17 August 2008

The Costs of Change

Yubanet reports on CC:
While some of the benefits from climate change may accrue to individual farms or businesses, the cost of dealing with adverse climate impacts are typically borne by society as a whole. These costs to society will not be uniformly distributed but felt most among small businesses and farms, the elderly and socially marginalized groups.

[snip]

"If there's a single bottom line in all of this research, it's that delaying action on climate change carries a significant cost," says Ruth. "State, local and national leaders will save money in the long-run by adopting a proactive approach."
Bottom Line: I should hope that these ideas are obvious. If they are not, read the article.

6 comments:

  1. Bottom Line: I should hope that these ideas are obvious. If they are not, read the article.

    Well, those ideas were not obvious to me when you said so, and even after reading that article, they still aren't obvious to me. (I confess I didn't go and click on the actual studies linked from Yubanet.)

    There is not a single argument presented on the Yubanet page for why we should act sooner rather than later on climate change. In fact, there is nothing in there showing we should act at all.

    Don't get me wrong, I know there are plenty of reputable studies that make such an argument very well; Nordhaus is a great example.

    But my point is that--in my opinion--a lot of this ra ra climate change stuff is really sloppy, and because it's "for a good cause" its proponents don't even take the time to consider their non sequiturs.

    In this case, I don't see anything in the article showing what the costs are if we act now, and what the costs are if we start acting in 20 years. So the article can't possibly reach a "bottom line" that we need to act sooner rather than later.

    There is also not even a nod to the fact that mitigation has costs of its own. E.g. all of those gross estimates for the various states, of climate change damage that has already occurred. Surely they are not suggesting that people in 1900 should have "acted sooner rather than later" to cap carbon emissions and keep the US from mass producing gas-burning cars.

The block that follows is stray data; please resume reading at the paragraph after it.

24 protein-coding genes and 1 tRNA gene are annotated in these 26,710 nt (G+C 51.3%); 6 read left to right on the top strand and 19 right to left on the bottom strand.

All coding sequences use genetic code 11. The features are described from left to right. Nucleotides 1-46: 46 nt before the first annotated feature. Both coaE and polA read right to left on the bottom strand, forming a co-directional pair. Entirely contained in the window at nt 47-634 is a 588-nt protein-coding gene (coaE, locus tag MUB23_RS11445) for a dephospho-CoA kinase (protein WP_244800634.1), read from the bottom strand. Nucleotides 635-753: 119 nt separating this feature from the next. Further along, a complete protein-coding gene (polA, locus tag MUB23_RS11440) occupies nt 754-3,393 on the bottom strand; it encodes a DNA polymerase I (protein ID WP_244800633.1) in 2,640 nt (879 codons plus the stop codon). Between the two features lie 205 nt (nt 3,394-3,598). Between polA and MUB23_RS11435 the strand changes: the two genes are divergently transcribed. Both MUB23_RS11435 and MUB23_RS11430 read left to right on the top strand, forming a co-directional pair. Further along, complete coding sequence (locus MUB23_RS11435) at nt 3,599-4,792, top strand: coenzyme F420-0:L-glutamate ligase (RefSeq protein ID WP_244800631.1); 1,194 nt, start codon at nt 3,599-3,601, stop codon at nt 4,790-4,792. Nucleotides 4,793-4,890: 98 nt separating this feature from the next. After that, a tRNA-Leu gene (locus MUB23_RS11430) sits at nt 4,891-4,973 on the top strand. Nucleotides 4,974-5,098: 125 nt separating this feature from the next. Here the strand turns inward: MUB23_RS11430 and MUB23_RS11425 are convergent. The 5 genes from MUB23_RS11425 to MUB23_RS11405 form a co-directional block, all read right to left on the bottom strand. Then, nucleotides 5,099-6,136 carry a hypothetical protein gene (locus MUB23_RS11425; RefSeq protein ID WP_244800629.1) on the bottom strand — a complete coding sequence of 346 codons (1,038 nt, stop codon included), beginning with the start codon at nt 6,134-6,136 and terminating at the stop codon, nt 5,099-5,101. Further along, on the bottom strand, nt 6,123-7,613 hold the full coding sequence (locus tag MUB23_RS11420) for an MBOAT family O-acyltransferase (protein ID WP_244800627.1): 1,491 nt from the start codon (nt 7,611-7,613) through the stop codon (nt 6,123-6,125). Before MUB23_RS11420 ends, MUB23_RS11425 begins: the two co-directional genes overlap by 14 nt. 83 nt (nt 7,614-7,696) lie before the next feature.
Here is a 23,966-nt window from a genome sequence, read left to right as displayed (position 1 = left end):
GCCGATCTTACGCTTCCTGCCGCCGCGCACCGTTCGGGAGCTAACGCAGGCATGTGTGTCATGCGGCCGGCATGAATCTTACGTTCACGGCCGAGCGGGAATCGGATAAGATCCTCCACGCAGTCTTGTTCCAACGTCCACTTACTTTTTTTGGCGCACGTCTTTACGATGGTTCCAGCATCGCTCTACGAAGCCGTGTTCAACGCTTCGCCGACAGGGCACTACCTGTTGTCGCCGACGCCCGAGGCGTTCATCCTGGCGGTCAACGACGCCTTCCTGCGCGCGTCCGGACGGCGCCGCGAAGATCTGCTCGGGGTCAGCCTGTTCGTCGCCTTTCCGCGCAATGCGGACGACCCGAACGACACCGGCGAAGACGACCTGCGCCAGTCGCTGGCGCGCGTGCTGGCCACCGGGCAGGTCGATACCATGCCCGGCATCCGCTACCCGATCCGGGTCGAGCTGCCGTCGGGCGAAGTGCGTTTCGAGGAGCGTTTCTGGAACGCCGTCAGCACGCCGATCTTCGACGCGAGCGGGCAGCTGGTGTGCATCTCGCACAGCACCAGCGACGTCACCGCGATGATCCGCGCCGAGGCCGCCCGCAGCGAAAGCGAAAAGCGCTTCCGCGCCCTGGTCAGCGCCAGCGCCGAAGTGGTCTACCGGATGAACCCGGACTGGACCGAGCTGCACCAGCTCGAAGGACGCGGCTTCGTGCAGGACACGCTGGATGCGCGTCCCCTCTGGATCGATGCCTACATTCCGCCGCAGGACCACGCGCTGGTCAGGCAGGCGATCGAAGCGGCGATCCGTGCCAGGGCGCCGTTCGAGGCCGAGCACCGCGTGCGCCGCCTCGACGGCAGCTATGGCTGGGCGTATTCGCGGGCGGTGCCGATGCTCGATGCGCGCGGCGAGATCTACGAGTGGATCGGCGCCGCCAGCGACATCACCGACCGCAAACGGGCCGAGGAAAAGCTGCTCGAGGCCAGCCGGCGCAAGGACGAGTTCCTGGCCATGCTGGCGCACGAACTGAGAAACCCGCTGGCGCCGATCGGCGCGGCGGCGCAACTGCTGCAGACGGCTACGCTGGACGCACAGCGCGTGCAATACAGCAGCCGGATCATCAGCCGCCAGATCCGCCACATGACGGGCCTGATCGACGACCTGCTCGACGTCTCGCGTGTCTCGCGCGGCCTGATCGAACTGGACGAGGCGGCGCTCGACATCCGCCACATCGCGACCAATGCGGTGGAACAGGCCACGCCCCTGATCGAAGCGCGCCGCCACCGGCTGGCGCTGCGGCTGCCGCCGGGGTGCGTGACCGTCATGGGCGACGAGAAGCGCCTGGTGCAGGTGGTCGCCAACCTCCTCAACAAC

I.e. if you tell me using fossil fuels during the 20th century carries with it some climate harms that run a few billion dollars annually in some states by 2008, that by itself means just about nothing.

    Running Nordhaus' model back in 1900, at that point the optimal carbon tax would have been ridiculously low. So at that point, the harm of inaction would have been pretty minor (albeit increasing over time).

    I realize I sound like a cranky old man, but it concerns me that you are saying things are "obvious" when I don't even see an argument, let alone a good argument, to establish these truisms.

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  2. Bob -- I don't know where you live, but CC is happening NOW in California, and they are debating actions to take NOW (e.g., dams or the PC).

    Taking THAT as given, its obvious that some groups will do worse than others from CC -- that's only relative to what they are doing now :)

    BTW -- you're not that old, are you?

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  3. I'm 31.

    David, I think what happened here is I misunderstood what you meant by "these ideas," when you said, "Bottom line: These ideas should be obvious by now" (or whatever).

    Since the quoted "bottom line" from the website was "we need to act sooner rather than later, and these numbers show it" I was pointing out to you that no, nothing in that report had any bearing on whether we should act sooner rather than later.

    Was there something else in the page you meant by "these ideas should be obvious by now"?

    For an analogy, I could list all the automobile deaths by state. That by itself doesn't prove that there's anything wrong with government policies.

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  4. Bob -- if government policy was "causing" more auto deaths (either by action or inaction), then action now would be justified. For example, we know that government policy on ethanol is causing problems NOW, as we should act to end that policy/

    Since carbon is not taxed, per se, and carbon consumption is producing harm NOW, the government should act now to tax (and reduce) carbon consumption.

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  5. Since carbon is not taxed, per se, and carbon consumption is producing harm NOW, the government should act now to tax (and reduce) carbon consumption.

    Oh OK, I guess I see where you are coming from now. What this report shows us, is that costs of climate change are here now--it's not just hypothetical problems that might arise in 50 years.

    Still, strictly speaking that really doesn't tell us much about the tradeoffs between acting now versus later. Even if we slap on a huge carbon tax tomorrow, there will still be damages from climate change (as measured by this study) going forward, because so much CO2 is already in the pipeline.

    Again, the proper way to say how much difference it makes to act now, or to postpone, is to say, "If we enacted the optimal carbon tax this year, what would be the net savings to society?" versus "If we enacted the tax in 2050, what would be the net savings?"

    So telling us the harms being experienced right now in a few states, is like 15% of the information you would need in order to reach the conclusions that that spokeswoman was citing as the "bottom lines" of the studies.

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  6. I take it that you are willing to concede that SOME tax could be useful now, even while opposing a HUGE tax.

    Fine, let's start small and then go from there.

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